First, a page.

Frey also showed that women are more prone to crying than men. This is because of the higher levels of hormone, prolactin in women which is believed to promote the tendency to cry. Also, the level of testosterone which may reduce the tendency for crying is less in women and more in men. Moreover, the tendency for crying is generally seen different in different cultures.
Studies also suggest that, the production of endorphins and oxytocin are stimulated by crying. These chemicals make you feel good, ease pain and improve your mood. A 2014, study showed that crying activates parasympathetic nervous system (PNS), thereby helping people relax.
Jerry Bergman, the author of the book: ‘The Miracle of Tears’ warns us that suppressing tears increases stress levels, and contributes to diseases aggravated by stress such as high B.P., heart problems and peptic ulcers. Crying is a process of emotional cleansing, which releases the pent up emotions like grief, sorrow, frustration, anxiety anger etc.
Holistic health benefits of crying
A good number of research findings, have confirmed the holistic healing benefits of crying and shedding tears. Crying and weeping are our body’s own natural defence mechanism to protect us from the perils of stress, sorrow, grief and other negative emotions. The benefits of crying and tears can be broadly classified in to physiological, psychological, social and spiritual categories as follows.
Shedding tears can help you in a variety of ways. Tears protect your eyes by properly lubricating them and removing irritants. Tears can easily clear out the noxious particles from your eyes. Tears contain a chemical called Lysozyme which has got anti-bacterial and anti-viral properties and hence protect your eyes from infections. During crying or weeping tears flow down to the nostrils also through the tear ducts and keep them moist and bacteria free. The air inhaled to your lungs through the nostrils will be free from bacteria and viruses and thus your lungs and the entire respiratory system will also be protected from infections.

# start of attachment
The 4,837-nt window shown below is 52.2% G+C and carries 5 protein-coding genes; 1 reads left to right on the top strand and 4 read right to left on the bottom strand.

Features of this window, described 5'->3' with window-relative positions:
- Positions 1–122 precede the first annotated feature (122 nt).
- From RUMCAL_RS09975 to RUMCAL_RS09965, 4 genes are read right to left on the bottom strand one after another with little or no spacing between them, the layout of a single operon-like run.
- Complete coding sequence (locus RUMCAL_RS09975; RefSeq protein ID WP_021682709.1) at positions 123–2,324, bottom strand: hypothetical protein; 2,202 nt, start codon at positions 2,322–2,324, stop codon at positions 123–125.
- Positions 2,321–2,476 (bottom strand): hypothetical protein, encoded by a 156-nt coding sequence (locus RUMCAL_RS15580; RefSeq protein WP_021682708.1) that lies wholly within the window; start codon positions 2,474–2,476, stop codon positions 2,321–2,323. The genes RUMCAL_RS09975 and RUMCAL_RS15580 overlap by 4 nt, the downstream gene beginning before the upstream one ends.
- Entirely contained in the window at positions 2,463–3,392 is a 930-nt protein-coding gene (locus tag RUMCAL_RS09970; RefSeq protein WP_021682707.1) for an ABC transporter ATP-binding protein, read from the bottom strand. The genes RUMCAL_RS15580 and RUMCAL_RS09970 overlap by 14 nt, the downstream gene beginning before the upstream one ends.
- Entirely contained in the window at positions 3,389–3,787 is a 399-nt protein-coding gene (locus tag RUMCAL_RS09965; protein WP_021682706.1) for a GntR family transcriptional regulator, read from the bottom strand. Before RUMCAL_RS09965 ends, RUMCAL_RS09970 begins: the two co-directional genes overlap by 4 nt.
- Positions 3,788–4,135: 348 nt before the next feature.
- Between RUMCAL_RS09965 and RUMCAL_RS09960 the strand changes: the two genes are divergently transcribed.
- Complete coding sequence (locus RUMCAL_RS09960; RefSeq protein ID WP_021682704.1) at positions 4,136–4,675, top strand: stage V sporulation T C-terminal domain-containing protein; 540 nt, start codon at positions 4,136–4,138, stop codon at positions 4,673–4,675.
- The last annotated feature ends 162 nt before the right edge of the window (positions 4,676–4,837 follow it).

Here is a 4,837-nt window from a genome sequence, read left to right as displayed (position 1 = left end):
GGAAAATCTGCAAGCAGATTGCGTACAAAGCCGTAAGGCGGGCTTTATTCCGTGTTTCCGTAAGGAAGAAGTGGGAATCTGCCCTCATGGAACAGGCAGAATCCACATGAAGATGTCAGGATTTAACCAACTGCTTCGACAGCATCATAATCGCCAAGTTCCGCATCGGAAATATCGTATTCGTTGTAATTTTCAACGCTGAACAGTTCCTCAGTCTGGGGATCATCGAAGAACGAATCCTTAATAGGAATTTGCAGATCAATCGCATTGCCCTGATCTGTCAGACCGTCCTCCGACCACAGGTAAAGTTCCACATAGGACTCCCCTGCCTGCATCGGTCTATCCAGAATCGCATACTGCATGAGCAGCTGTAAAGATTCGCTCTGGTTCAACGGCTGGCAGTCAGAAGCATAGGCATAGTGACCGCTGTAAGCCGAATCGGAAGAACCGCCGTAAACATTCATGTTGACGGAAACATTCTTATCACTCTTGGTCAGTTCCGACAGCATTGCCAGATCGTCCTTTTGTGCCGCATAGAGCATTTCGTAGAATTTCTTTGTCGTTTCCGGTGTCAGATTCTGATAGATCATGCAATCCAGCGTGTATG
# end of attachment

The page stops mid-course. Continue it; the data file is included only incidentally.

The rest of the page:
As tears lubricate the eye balls and eye lids, the dehydration of the eyes and other mucous membranes is prevented. Crying can ultimately improve one’s eye sight. It is found that much toxic chemicals are eliminated from your body through the flow of tears during crying.
Psychologists are of the opinion that crying will help individuals to release their sorrows, grief, anxiety, anger, frustration etc, even from the subconscious minds. According to Benedict Carey, the New York Times journalist, flow of tears is ‘emotional perspiration’. Psychologists warn that tearless grief bleeds internally.
It is found that crying stimulates the production of endorphins including oxytocin. These ‘feel good’ chemicals ease your pain, improve your mood and reduce your stress.
Sociologists believe that tears can strengthen human connections and social bonding. As Vingerhoets, a clinical psychologist and professor, Tilburg University, rightly pointed out; ‘We cry because we need other people’. Crying is an expression of one’s unconscious desire for getting others sympathy and consolation. It is a strong social signal that one needs help to resolve his distress and agony. It triggers empathy of others and make them extend their helping hands.